The best version of My Old Flame may be by Spike Jones: Fulton creates nebulous wee-hours atmosphere with it. The whole band close the record with a comfortably conversational Bluebird. If you like the originals, there’s plenty more entertainment here.

November 6, 2020 Posted by | jazz, Music, music, concert, review, Reviews | , , , , , , , , , , , , , | Leave a comment

Emi Makabe’s Fearless Individualistic Debut Album Blends Jazz, Japanese Folk and the Tropics

The first time anybody from this blog was in the house at an Emi Makabe show, it was a rapt, often otherworldly, early midweek gig in the fall of 2017 at 55 Bar in the West Village. That evening she mixed up vocal and instrumental numbers, joined by Vitor Goncalves on accordion, Thomas Morgan (fresh off Bill Frisell tour) on bass and Kenny Wollesen on drums.

Fast forward to 2020: the bar is closed, but Makabe has just released her debut album, Anniversary, a similarly magical, fearlessly individualistic blend of jazz, Japanese folk music and tropicalia streaming at youtube. Makabe is a singer whose axe is the shamisen, a lute with a somewhat banjo-like timbre which is ubiquitous in Japan but not particularly well known here. If all goes well it will be more familiar to American jazz fans by the time she makes her next album…or plays 55 Bar again, assuming it survives.

Back to the music. The album’s first track is Treeing, a briskly surreal but verdant bossa nova tune which Makabe introduces with spiky shamisen, Goncalves’ piano following an incisive upward drive

Her expressive mezzo-soprano shifts from a resonant presence to soaring intensity in the aptly titled Joy, Goncalves’ bristling lines matched by Morgan’s bubbling pulse and Wollesen’s colorful, counterintuitive cymbals: at this point in his career, he might have the most interesting plates in all of jazz.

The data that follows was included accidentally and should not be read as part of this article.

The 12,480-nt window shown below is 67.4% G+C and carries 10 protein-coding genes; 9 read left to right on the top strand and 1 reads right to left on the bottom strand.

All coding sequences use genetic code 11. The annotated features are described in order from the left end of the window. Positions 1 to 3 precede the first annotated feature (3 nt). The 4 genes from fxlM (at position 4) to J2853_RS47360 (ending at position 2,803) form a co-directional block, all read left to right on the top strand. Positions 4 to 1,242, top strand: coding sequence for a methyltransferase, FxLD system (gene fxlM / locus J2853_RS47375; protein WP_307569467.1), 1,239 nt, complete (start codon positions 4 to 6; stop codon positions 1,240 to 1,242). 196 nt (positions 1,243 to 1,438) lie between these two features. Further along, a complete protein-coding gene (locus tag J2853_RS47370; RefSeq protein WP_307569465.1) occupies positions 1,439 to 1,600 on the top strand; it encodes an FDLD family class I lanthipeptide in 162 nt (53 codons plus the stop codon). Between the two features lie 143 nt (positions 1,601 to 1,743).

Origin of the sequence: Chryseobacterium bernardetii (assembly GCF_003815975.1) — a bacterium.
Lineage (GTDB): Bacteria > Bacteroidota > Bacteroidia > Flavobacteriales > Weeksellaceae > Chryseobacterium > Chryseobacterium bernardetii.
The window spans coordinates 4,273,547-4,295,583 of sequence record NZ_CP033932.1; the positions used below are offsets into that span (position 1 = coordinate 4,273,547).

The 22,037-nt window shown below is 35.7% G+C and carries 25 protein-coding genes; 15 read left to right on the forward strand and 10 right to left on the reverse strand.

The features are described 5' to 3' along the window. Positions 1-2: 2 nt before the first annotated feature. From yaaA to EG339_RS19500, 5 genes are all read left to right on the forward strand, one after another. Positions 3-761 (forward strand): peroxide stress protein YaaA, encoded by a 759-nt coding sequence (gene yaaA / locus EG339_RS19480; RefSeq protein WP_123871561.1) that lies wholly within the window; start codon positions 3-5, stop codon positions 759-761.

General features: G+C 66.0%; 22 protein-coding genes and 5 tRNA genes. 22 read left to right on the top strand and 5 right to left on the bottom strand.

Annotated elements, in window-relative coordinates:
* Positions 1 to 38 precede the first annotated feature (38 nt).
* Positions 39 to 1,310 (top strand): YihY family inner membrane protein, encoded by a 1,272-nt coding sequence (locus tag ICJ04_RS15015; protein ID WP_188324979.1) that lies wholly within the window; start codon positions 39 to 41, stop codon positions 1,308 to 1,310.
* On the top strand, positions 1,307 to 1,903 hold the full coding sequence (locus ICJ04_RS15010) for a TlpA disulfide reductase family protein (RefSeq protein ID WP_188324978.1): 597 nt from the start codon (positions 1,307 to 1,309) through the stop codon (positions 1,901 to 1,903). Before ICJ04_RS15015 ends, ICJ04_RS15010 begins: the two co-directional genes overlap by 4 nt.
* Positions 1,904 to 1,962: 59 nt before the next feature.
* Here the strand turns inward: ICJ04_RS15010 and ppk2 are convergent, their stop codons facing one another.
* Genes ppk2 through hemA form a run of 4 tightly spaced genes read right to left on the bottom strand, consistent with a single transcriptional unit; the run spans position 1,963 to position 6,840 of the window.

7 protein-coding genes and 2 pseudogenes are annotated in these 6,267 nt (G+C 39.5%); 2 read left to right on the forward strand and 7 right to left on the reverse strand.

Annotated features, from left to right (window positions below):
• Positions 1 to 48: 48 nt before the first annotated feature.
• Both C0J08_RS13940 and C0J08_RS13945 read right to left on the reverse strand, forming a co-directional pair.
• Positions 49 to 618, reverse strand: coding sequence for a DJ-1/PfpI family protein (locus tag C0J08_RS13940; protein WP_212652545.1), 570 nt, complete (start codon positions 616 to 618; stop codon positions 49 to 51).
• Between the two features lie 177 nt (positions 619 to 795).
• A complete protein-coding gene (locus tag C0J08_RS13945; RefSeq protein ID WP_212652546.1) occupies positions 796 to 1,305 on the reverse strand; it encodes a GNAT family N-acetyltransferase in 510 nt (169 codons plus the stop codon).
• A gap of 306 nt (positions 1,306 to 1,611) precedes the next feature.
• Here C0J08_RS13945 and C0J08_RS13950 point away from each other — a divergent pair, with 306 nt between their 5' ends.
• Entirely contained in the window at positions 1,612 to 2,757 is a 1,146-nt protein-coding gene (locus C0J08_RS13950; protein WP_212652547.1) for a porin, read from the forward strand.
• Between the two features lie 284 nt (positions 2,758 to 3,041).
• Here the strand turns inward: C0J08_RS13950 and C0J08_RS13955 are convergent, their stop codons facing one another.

Chimney Sweeper, a setting of a William Blake poem about a homeless boy, engages the bass and drums just a hair ahead or behind the piano, and vice versa, a neat effect: Makabe’s point seems to be that we naturallly reach out to the less fortunate, no matter what century we’re in.

Makabe breaks out the shamisen again for Moon & I – an original, not the Karla Rose psychedelic soul ballad – and hits a gorgeously nocturnal, dizzyingly polyrhythmic drive. Goncalves’ glittering upper-register modalities are literally out of this world.

The hazy, rubato-ish changes of Something Love offer tantalizing omens: the close-miking on Wollesen’s drums, in tandem with Morgan’s spare pulse and Goncalves’ lyricism pays off mightily. The spiky interweave of Makabe’s shamisen with the piano in the hypnotic yet anthemic Flash is texturally delicious, capped off with her disquietingly captivating vocalese.

I Saw the Light – another original, not the gospel standard – makes a great segue with Goncalves’ Lynchian modes and Makabe’s guardedly hopeful, ambered vocals over an increasingly busy rhythmic drive. Goncalves switches to accordion, Wollesen to vibes for Mielcke, a bittersweetly enveloping, tableau and one of the album’s high points.

Makabe returns to uneasy, rainswept, vividly bittersweet modes for O Street, a jazz waltz. She goes back to a lilting tropical milieu for the deceptively catchy, matter-of-fact Rino and closes the album with the plainspoken title track, her pensive vocals and Morgan’s churning bass bringing to mind the classic Sarah Vaughan/Joe Comfort duets of the early 60s.

November 1, 2020 Posted by | jazz, Music, music, concert, review, Reviews | , , , , , , , , , , , | Leave a comment

Haunting New Sounds From an American Transcendentalist and a Mumbai-Born Jazz Chanteuse

You probably wouldn’t think that one of the world’s most unpredictable pianists would be the first choice for a lot of singers. Au contraire – Ran Blake loves playing with singers and has made many albums with them. Blake personifies the film noir esthetic. His most noir-centric album in this century with a vocalist remains the 2012 cult classic Camera Obscura record with Sara Serpa. He’s also done spine-tingling work with Dominique Eade. And he’s worked with Christine Correa before: their new duo album, When Soft Rains Fall – streaming at Spotify – really brings out the best in both artists , a high point in their long-running collaboration.